Whatever you want to call them – desktop speakers, computer speakers, multimedia speakers – the market is in need of some fresh new looks, and the new e25 Luna Eclipse from Edifier provide just that. Armed with Bluetooth for wireless streaming, powerful amplification and some cleverly hidden passive radiators for bigger bass, the e25 appear to be as functional as they are beautiful. Unfortunately, many a desktop speaker has caught our eye only to disappoint our ear. Would the e25 be any different? We aimed to find out.
Out of the box
The e25 provide an incredible out-of-box experience, especially for a $200 product. We lifted the box’s lid to find the speakers in cloth sacks, nestled within velvety black cutouts and protected by dense foam from above. As we pried the speakers free, we were stuck by how heavy and solid they felt – nearly 8 lbs. each. Removing the cloth sacks exposed a glossy, almost Ferrari-red finish, though the speakers are also available in gloss black and gloss white.
Along with the speakers we found a small power supply brick, an IEC cable, a proprietary 6-pin connection cable to link the speakers, a 3.5mm audio cable, and a super-slim remote control. Much to our delight, both the power cable and the connecting cable are lengthy. The connection cable runs about 10 feet long, and it’s soft and pliable, too, allowing for plenty of separation and easy cable management.
Features and design
Looking at the e25, it is clear that a lot of attention was paid to every element of the speaker’s design and build quality. Of course, the speaker’s moon-like shape is eye-catching, but once you peer closer, you’ll notice the baffle up front has a silky, rubbery texture; protecting the tweeter from getting poked is a semi-circular plastic bar (you can still poke it if you work for it, but we advise against doing so) and toward the rear, a short column with a metallic finish not only completes the speakers’ structure, but adds a bit of class as well.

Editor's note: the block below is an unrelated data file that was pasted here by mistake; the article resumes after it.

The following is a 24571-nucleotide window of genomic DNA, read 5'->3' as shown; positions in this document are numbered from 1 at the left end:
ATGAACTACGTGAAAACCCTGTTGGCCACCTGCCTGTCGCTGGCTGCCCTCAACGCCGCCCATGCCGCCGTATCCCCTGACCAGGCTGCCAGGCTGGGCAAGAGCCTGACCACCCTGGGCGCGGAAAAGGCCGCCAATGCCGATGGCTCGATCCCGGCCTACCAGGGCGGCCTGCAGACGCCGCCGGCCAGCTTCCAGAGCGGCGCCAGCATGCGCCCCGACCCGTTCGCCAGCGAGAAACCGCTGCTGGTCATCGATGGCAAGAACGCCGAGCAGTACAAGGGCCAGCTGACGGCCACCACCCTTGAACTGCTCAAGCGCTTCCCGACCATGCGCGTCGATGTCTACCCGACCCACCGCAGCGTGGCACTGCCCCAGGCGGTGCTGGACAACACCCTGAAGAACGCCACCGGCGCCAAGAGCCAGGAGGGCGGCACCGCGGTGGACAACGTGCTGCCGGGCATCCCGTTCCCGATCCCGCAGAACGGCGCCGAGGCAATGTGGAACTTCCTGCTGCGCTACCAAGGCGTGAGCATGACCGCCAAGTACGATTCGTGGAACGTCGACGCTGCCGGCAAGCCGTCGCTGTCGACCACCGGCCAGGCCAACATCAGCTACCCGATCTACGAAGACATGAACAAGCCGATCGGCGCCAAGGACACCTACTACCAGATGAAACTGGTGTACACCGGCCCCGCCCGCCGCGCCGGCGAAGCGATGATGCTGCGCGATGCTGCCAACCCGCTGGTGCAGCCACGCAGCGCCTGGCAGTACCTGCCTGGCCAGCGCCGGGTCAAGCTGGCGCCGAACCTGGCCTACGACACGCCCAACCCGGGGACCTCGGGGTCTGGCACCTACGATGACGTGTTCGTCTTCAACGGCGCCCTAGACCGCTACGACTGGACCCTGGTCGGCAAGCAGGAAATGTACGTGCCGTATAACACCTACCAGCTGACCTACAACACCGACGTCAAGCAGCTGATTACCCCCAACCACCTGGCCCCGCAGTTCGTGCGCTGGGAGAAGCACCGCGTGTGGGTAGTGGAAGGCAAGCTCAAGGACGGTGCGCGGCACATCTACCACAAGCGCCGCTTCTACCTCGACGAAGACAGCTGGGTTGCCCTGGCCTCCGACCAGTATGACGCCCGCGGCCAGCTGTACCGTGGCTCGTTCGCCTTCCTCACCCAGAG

Each speaker features a ¾-inch silk dome tweeter and 3.5-inch midrange driver. In order to enhance bass output, the e25 employ the use of two passive radiators which can just be seen through the speakers’ slit toward the back. The passive radiators face each other from the top and bottom which, interestingly, places the two radiators 180 degrees out of phase with each other. The design works well, though, as we discovered in our listening tests.
The e25’s amp juices up each tweeter with 15 watts and each midrange driver with 22 watts for a total system power rating of 74 watts. The speakers do allow wireless audio streaming by way of Bluetooth (profile not disclosed) but there’s also an aux input available for connecting nearly any audio device. We can imagine the e25 working well not only as a desktop computer speaker, but also as a small system for TV audio as well.